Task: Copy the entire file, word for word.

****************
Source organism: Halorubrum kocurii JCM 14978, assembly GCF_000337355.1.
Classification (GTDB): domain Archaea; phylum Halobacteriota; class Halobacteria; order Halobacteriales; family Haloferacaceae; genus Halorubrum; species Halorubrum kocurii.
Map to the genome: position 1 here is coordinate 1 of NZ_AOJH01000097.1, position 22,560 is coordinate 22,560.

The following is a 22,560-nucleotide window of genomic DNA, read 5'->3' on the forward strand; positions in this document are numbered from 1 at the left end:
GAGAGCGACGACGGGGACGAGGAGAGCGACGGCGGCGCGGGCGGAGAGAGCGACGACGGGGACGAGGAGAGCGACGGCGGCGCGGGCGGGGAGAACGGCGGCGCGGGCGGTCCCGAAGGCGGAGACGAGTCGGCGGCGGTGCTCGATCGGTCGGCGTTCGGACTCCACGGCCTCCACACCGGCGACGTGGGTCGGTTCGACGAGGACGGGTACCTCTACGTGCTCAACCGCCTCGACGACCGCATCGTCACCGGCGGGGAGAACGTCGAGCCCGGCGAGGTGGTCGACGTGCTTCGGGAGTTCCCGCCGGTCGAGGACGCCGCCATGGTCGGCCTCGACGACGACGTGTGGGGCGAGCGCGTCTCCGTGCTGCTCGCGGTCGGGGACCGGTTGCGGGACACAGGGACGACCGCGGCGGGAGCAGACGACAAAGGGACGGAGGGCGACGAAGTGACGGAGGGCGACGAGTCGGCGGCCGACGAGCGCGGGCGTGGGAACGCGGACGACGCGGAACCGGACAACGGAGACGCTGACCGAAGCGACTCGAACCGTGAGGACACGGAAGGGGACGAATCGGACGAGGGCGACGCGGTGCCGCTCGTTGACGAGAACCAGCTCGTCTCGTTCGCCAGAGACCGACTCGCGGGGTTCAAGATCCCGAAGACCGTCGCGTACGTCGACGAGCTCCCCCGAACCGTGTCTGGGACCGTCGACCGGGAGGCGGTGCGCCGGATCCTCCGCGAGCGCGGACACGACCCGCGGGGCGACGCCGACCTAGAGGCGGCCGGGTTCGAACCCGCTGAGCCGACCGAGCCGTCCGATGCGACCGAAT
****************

Source organism: Halorubrum kocurii JCM 14978, assembly GCF_000337355.1.
Classification (GTDB): domain Archaea; phylum Halobacteriota; class Halobacteria; order Halobacteriales; family Haloferacaceae; genus Halorubrum; species Halorubrum kocurii.
Map to the genome: position 1 here is coordinate 1 of NZ_AOJH01000097.1, position 22,560 is coordinate 22,560.

The following is a 22,560-nucleotide window of genomic DNA, read 5'->3' on the forward strand; positions in this document are numbered from 1 at the left end:
GAGAGCGACGACGGGGACGAGGAGAGCGACGGCGGCGCGGGCGGAGAGAGCGACGACGGGGACGAGGAGAGCGACGGCGGCGCGGGCGGGGAGAACGGCGGCGCGGGCGGTCCCGAAGGCGGAGACGAGTCGGCGGCGGTGCTCGATCGGTCGGCGTTCGGACTCCACGGCCTCCACACCGGCGACGTGGGTCGGTTCGACGAGGACGGGTACCTCTACGTGCTCAACCGCCTCGACGACCGCATCGTCACCGGCGGGGAGAACGTCGAGCCCGGCGAGGTGGTCGACGTGCTTCGGGAGTTCCCGCCGGTCGAGGACGCCGCCATGGTCGGCCTCGACGACGACGTGTGGGGCGAGCGCGTCTCCGTGCTGCTCGCGGTCGGGGACCGGTTGCGGGACACAGGGACGACCGCGGCGGGAGCAGACGACAAAGGGACGGAGGGCGACGAAGTGACGGAGGGCGACGAGTCGGCGGCCGACGAGCGCGGGCGTGGGAACGCGGACGACGCGGAACCGGACAACGGAGACGCTGACCGAAGCGACTCGAACCGTGAGGACACGGAAGGGGACGAATCGGACGAGGGCGACGCGGTGCCGCTCGTTGACGAGAACCAGCTCGTCTCGTTCGCCAGAGACCGACTCGCGGGGTTCAAGATCCCGAAGACCGTCGCGTACGTCGACGAGCTCCCCCGAACCGTGTCTGGGACCGTCGACCGGGAGGCGGTGCGCCGGATCCTCCGCGAGCGCGGACACGACCCGCGGGGCGACGCCGACCTAGAGGCGGCCGGGTTCGAACCCGCTGAGCCGACCGAGCCGTCCGATGCGACCGAAT